She had me at “inspired by Nigeria’s folktales…”, but I stayed for a story that should be told far more often than it is: That of a same-sex couple (two girls, in this case) who fall in love very young and keep their bond through the ravages of war, cultural ignorance, time, and fate. Ijeoma and Amina are born into a 1960s world of conflict, and while the decades may change, the conflicts continue, especially for the couple themselves. As Ijeoma tells us, “If I had not met Amina, who knows, maybe there would be no story to tell.” That’s the simple but deep truth at the heart of every love story, especially a love story between two girls whose skin happens to be dark.
A Bad Character, Deepti Kapoor
Some of the novels on this list are imperfect. You might say “That’s why they were overlooked.” I say: “Who determined the imperfections?” More of us are asking this, now, and so when I think of some of the weaker parts of Kapoor’s bleakly compelling love-and-murder potboiler set in Delhi, they are swept away by some of the stronger parts, descriptions and phrases I’ve never seen before from a woman, about open cremations, human body parts, and a coupling so sordid that narrator Idha can compare religious cannibalization to “the last face” of her drug-dealing boyfriend.
The Tusk That Did the Damage, Tania James
Who has the nerve to write fiction from an aggrieved elephant’s perspective? Tania James does. Her character “The Gravedigger” requires human context to tell his full story, hence the chapters narrated by a young woman filmmaker and a male big-game poacher, but that first chapter with the elephant’s early memories: “The bark of small saplings, the salt licks, the duckweed, the tang of river water, opening and closing around his feet…” Here is a novel huge in compassion, but even larger in imagination, without the slightest whiff of sentimentality or softheadedness about wildlife, or the wild choices that humans make under pressure.
The Girl Who Wrote Loneliness, Kyung-sook Shin
I hope you’ve already finished Shin’s Please Look After Mom, an intimate tale of eldercare that nonetheless manages to be a sort of caveat to Gen X-ers everywhere. Shin’s new novel has a firm and sorrowful grounding in real life: An unnamed novelist, the narrator, receives a call from a long-ago friend who says “You don’t write about us…” Small wonder, because the “us” referred to is a group of far-too-young women, teenagers, consigned to work in 1970s-era, dictator-led, Korean assembly lines. Kyung-sook Shin, now a “real” novelist, was once a “real” factory girl, with a terrible story to tell—but at least a future to watch.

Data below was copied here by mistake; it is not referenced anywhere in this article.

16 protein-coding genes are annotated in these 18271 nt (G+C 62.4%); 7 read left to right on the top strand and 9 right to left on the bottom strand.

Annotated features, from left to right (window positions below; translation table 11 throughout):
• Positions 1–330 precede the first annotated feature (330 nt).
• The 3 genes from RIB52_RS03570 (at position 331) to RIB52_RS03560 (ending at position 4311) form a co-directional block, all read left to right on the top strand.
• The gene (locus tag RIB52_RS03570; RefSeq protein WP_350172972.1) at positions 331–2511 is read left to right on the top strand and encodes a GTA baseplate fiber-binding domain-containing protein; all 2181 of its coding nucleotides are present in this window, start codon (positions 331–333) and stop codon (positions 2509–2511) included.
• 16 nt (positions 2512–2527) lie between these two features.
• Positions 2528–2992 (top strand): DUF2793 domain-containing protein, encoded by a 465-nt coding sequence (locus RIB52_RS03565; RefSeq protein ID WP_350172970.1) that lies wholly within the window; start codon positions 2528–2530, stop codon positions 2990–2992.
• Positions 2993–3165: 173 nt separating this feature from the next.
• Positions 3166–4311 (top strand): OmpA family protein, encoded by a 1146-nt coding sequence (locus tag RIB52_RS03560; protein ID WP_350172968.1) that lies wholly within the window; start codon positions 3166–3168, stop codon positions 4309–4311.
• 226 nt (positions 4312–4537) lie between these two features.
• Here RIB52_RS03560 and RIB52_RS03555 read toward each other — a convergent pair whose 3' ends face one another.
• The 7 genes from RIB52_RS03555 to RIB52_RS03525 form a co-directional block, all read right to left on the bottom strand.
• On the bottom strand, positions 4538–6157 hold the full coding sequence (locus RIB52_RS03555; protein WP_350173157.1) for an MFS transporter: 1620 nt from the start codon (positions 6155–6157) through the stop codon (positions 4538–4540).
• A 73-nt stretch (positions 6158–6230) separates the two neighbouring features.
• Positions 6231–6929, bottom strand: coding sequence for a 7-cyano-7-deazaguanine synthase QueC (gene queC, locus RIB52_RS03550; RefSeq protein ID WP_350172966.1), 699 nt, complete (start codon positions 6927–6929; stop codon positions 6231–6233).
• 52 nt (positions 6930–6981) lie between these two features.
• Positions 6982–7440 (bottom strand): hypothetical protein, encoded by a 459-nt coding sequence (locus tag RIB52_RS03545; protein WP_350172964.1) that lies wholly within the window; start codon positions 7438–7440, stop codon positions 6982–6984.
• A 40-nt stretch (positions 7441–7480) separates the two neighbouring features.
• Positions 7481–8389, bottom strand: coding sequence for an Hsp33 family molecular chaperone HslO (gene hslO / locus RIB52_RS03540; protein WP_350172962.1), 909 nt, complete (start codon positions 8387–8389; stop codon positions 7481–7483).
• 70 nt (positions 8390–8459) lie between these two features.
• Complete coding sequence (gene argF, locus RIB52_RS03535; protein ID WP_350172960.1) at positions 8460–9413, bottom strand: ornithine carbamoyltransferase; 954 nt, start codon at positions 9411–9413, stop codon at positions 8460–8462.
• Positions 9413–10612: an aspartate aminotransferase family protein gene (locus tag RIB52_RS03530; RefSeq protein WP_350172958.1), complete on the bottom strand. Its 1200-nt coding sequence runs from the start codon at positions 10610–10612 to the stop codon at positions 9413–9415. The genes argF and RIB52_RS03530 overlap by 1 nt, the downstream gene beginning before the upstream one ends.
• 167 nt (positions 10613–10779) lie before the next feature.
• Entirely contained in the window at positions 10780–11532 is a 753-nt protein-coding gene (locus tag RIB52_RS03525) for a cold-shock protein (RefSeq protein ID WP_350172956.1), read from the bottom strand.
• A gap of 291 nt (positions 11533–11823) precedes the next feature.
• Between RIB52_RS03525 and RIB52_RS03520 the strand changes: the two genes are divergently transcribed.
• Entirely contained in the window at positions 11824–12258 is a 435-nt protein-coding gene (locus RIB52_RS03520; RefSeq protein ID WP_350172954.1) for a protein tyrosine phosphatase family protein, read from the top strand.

Ruby, Cynthia Bond
You might believe that a book’s being chosen for Oprah’s Book Club means it hasn’t been overlooked—but I’m not seeing Ruby anywhere near the prize or best-of lists, and I don’t understand why. Yes, the plot is heavy with melodrama (the eponymous protagonist is a redheaded “white” woman who leaves New York City for her Southern roots and finds a world of hurt there), but so are many other authors’ works (Janet Fitch, I’m looking at you). I wonder if some of the Oprah fans, weaned on realism, are having a tough time with Bond’s foray into magical realism to tell the tale of Ruby and her church-affiliated, Satan-fearing fate.
Balm, Dolen Perkins-Valdez
The first novel by this DC-based, GWU-faculty author was Wench, and it got some good attention (although never enough, I say), but the follow-on, Balm, hasn’t seemed to reach its full audience. Characters Madge, Sadie, and Hemp are back and in the northern city of Chicago, post-Civil War and truly free. But freedom comes with its own set of challenges, and combined with the sorrows these three former slaves already carry, it may prove too much. One of Perkins-Valdez’s finest skills is her understanding of how the war affected characters of all races, from both sides of the Mason-Dixon line; in “a nation of death,” there may be salvation. For some.